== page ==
Hepatocellular carcinoma (HCC) patients often undergo curative liver resection to treat this form of cancer. Hepatectomy is, however, a form of major surgery associated with many significant risks including prolonged hospitalization, high costs, impaired physiological function, and high postoperative complication rates. Enhanced recovery after surgery (ERAS) is a multidisciplinary approach that seeks to expedite postoperative recovery in patients undergoing major surgeries in order to lower postoperative complication rates. Prior studies have successfully employed ERAS approaches in the context of gynecological, urological, and cardiovascular surgeries. However, HCC is a complex disease and affected patients may also suffer from pre-existing liver disease, making it essential that they be administered appropriate individually tailored treatments. This study was thus designed to assess the efficacy and safety of individualized ERAS approaches in patients undergoing hepatectomy.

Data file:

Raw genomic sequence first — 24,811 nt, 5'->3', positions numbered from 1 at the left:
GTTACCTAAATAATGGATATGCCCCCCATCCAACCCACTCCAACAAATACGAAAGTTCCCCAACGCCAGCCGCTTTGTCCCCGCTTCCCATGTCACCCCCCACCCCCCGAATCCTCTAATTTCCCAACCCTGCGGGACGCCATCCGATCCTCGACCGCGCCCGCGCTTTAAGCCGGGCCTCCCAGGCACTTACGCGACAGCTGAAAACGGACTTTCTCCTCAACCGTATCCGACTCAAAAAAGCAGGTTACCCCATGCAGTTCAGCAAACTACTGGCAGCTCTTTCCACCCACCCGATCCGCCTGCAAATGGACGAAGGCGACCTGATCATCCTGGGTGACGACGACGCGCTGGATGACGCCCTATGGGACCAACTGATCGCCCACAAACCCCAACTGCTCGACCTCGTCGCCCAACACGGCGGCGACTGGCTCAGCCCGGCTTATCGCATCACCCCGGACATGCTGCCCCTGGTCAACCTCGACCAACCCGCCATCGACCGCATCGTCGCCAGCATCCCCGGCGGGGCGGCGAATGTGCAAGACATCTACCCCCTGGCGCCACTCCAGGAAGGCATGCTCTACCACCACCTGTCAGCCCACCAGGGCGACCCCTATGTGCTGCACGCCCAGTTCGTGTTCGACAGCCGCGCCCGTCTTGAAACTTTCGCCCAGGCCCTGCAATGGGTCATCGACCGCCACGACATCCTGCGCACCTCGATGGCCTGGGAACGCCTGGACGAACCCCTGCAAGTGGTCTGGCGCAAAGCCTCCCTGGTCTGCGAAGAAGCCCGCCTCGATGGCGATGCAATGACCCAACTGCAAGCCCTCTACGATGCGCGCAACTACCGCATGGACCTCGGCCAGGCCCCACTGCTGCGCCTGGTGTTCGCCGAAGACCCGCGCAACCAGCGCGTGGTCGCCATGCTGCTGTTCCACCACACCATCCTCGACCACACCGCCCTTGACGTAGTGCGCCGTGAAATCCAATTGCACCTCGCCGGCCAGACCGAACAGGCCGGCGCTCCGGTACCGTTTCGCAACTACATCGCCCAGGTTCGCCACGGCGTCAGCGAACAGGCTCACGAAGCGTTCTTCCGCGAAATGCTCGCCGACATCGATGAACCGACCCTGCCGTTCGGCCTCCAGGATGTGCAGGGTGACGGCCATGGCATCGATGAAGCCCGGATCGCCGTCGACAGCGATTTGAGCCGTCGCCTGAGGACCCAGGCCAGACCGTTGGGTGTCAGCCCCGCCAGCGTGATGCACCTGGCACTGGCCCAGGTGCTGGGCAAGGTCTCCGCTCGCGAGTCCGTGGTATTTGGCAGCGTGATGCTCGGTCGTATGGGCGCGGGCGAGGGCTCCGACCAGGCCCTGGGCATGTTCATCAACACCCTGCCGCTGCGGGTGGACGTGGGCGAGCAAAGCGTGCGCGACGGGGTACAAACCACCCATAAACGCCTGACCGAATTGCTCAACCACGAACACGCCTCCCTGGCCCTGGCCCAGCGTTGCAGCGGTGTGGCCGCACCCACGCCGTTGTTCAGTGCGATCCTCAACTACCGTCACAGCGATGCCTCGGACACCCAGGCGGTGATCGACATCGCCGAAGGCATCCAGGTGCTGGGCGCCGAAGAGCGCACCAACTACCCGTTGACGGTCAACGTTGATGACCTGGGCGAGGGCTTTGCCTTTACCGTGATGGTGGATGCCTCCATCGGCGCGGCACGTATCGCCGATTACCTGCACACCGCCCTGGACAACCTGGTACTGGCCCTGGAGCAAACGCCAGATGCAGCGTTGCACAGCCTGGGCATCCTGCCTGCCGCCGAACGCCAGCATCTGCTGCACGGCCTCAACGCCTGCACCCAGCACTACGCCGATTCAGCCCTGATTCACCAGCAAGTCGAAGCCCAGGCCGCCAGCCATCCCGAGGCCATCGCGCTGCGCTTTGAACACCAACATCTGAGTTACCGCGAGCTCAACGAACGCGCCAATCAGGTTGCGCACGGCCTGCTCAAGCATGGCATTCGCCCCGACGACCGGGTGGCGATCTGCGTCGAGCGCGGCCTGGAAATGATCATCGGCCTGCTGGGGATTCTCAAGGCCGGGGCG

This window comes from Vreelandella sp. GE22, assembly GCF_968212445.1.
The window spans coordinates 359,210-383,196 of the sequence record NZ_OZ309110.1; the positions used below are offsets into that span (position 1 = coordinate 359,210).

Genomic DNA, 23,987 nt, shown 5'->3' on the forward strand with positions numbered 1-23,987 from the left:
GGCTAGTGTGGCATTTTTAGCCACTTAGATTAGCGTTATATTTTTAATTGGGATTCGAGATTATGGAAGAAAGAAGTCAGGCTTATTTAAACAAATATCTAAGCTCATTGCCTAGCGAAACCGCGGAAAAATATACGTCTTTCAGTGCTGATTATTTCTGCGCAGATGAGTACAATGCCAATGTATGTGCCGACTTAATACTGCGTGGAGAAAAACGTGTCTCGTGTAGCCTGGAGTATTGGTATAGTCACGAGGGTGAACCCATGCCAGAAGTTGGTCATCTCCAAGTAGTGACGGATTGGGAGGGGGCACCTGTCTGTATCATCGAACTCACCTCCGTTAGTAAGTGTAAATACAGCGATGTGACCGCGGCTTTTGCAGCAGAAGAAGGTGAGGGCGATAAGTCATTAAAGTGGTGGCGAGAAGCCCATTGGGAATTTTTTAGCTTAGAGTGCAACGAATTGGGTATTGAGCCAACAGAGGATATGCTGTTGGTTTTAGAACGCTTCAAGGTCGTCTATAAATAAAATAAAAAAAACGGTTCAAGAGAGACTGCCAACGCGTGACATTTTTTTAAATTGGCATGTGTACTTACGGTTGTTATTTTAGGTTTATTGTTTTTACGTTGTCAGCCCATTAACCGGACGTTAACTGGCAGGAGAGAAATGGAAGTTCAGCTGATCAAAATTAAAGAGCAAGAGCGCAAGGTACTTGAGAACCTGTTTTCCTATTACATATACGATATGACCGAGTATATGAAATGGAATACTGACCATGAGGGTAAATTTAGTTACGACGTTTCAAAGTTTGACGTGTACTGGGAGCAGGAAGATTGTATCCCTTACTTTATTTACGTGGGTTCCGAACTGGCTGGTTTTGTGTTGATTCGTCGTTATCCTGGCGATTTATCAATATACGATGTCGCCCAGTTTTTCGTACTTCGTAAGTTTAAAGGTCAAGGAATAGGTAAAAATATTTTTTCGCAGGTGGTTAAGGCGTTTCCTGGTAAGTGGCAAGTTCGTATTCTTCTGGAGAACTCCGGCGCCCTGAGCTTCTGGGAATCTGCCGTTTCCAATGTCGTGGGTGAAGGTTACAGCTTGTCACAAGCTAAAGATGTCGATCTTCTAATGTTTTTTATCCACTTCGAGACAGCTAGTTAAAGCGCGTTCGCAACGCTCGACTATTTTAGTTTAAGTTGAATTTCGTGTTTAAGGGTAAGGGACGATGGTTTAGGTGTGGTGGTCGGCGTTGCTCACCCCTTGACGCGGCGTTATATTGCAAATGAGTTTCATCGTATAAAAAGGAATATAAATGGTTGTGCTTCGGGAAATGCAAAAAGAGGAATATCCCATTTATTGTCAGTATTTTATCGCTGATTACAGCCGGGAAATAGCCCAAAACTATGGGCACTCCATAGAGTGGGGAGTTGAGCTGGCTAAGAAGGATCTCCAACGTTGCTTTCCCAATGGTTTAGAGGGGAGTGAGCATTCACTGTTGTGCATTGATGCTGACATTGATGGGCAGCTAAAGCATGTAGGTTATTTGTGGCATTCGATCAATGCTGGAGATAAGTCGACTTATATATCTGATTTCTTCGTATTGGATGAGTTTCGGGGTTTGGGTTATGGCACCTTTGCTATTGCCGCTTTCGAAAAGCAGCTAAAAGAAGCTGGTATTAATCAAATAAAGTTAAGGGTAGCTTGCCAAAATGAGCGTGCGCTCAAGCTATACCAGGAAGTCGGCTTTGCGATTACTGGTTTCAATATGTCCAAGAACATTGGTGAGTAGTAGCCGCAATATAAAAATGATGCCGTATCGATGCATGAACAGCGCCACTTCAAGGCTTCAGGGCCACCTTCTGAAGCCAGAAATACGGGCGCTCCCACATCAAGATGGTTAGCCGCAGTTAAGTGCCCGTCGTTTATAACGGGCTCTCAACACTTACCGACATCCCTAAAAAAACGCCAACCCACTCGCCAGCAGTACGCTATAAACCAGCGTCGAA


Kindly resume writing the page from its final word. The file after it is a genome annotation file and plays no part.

In total, we retrospectively analyzed data from 90 HCC patients that underwent hepatectomy between October 2018 and August 2019. All patients met the study enrollment criteria and provided written informed consent to participate. All studies were approved by the Hospital Research Ethics Committee and were consistent with the Declaration of Helsinki. Patients were randomly divided into two groups (n=45 each) based on the employed perioperative treatment strategies: a conventional treatment group and an ERAS treatment group. Key outcomes were then compared between groups, including postoperative pain scores, duration of postoperative hospitalization, medical costs, and rates of readmission. Quantitative data are given as `x±s and were compared via Student’s t-tests, whereas categorical data were compared via chi-squared tests and Fisher's exact test.
ERAS treatment was associated with lower postoperative pain scores at 24, 48, and 72 h post-treatment (P<0.05), with a shorter postoperative hospitalization duration (8.16 days vs.10.49 days; P<0.004), and with lower medical costs (P<0.004) as compared to traditional treatment. No significant differences in complication rates (P>0.05) or readmission rates (P>0.557) were observed between these groups.
Individualized ERAS improves patient postoperative recovery more effectively than traditional treatment in patients undergoing hepatectomy.